In my last update, I noted that the problems with investor-state dispute settlement (ISDS) are multiplying, as lawyers latch on to the fact that it is an extremely efficient way of extracting large sums of money for very little cost (for example, I mentioned one case where an investment of $5 million led to an award of $900 million for “lost profits”.) In fact, things are so bad even the European Commission has noticed.
That’s partly because of the enormous pushback from many people once they twigged what ISDS entails. Until a few months ago, this was an extremely obscure aspect of an inherently dry and dull area, so it’s no wonder that few knew or cared about it. But once they realised that it would have an immense impact on their lives – both directly in terms of the huge pay-outs that they would have to fund through taxes, and indirectly in terms of the chilling effect on future legislation and regulation – people started to make their concerns known.
The most dramatic manifestation of that upswell of outrage is that the European Commission unexpectedly announced that it would be holding a “consultation” on ISDS. That was doubly significant. It showed that the Commission was sensitive to public outcry, and it also created a precedent: if a consultation could be held on ISDS, why not on all the other aspects of TTIP?
However, big question marks hang over the consultation – for example, some have seen it as a cynical ploy to remove ISDS from public discourse until after the imminent elections for the European Parliament, so that they are not an important theme there. There is now a home page for the consultation and its associated documents, and it’s well-worth examining them in order to gain insights into the Commission’s thinking on this score.
The “Consultation notice” [.pdf] contains some interesting background:
Given the strong public interest in this issue the European Commission is consulting the public in the EU on a possible approach to investment protection and ISDS that contains a series of innovative elements outlined below and that the EU intends to use as the basis for the TTIP negotiations. The key issue on which we are consulting is whether the EU’s proposed approach for TTIP achieves the right balance between protecting investors and safeguarding the EU’s right and ability to regulate in the public interest.
That attempt to create a false “balance” between “protecting investors” and “safeguarding the EU's right and ability to regulate inthe public interest” is perhaps the clearest indication of why we do not need ISDS. There should be no question of trading away the right to regulate in return for investor protection: they belong to entirely different policy universes. Their complete independence is demonstrated clearly by some statistics on the European Commission’s own site. I make no apology for wheeling them out yet again because they drive a stake through the heart of the Commission’s argument for ISDS:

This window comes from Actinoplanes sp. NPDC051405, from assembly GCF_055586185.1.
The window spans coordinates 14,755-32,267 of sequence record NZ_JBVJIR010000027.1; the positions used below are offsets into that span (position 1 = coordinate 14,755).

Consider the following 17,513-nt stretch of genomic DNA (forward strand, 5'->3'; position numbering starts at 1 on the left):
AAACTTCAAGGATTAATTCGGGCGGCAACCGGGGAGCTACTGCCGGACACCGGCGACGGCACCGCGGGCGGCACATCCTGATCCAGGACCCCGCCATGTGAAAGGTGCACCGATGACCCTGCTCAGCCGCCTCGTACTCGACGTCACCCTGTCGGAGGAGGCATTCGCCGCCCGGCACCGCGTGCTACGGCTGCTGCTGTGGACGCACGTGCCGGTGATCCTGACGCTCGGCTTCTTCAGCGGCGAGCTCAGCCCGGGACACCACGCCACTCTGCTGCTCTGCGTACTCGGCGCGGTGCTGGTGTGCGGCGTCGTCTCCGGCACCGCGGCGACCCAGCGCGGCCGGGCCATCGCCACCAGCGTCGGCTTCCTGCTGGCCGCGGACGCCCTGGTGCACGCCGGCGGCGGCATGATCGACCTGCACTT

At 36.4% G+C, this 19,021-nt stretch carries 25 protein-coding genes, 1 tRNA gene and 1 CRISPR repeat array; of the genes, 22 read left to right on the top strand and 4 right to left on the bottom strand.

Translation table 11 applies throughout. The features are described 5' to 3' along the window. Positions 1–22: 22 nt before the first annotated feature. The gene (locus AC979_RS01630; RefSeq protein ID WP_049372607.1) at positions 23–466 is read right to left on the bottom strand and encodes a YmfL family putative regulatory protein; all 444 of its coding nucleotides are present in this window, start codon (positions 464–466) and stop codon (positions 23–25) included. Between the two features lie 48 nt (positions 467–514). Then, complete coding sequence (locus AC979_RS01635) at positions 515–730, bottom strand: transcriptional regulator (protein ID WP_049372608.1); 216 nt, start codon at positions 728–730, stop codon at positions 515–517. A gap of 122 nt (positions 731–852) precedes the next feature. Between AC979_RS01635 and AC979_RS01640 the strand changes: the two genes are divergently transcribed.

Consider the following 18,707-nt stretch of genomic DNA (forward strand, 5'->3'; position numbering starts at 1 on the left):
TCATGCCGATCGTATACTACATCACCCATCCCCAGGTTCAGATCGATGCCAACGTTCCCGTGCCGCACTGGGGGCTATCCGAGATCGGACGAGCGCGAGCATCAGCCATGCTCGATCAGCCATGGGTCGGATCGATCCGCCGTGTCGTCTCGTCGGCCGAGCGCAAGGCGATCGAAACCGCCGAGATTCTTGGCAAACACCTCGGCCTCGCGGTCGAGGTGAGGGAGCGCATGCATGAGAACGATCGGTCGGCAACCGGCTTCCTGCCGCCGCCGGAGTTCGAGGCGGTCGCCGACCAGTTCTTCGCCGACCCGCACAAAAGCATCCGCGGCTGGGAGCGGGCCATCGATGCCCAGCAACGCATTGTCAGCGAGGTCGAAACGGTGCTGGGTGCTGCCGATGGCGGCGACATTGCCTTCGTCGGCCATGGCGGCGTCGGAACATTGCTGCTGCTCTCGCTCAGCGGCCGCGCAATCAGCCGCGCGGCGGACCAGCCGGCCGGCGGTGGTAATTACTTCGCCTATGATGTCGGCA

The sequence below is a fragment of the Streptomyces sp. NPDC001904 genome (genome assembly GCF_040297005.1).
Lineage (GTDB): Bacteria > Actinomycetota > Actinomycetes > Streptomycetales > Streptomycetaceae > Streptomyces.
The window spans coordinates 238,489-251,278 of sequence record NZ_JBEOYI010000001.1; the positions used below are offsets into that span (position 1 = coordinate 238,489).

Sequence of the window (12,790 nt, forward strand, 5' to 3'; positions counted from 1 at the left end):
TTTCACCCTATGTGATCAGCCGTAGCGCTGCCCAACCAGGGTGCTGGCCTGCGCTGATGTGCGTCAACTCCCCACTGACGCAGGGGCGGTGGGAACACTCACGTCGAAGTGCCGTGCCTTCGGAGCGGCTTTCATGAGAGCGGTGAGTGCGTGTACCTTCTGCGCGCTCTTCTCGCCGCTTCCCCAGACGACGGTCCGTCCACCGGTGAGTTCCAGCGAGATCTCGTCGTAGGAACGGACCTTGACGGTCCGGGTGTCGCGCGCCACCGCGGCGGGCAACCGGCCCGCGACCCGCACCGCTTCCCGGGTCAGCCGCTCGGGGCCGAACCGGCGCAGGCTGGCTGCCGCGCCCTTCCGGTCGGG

Total US investment in the EU is three times higher than in all of Asia.
EU investment in the US is around eight times the amount of EU investment in India and China together.
EU and US investments are the real driver of the transatlantic relationship, contributing to growth and jobs on both sides of the Atlantic. It is estimated that a third of the trade across the Atlantic actually consists of intra-company transfers.
There is no need to trade off sovereignty for “investor protection”, because people are already investing both ways across the Atlantic on a scale that is unmatched in the rest of the world. There is simply no problem that needs solving, and so ISDS is just unnecessary.
The rest of the Consultation notice tries to ignore this key fact by quoting a bunch of irrelevant statistics:
So far, the EU’s Member States have concluded about 1400 Bilateral Investment Treaties on the protection of investment. Virtually all such agreements include ISDS. While nine EU Member States currently have bilateral investment treaties with the US, others do not. This situation meansthat some EU investors in the US are treated differently compared to other EU investors, and that US investors have more rights in some EU Member States than in others.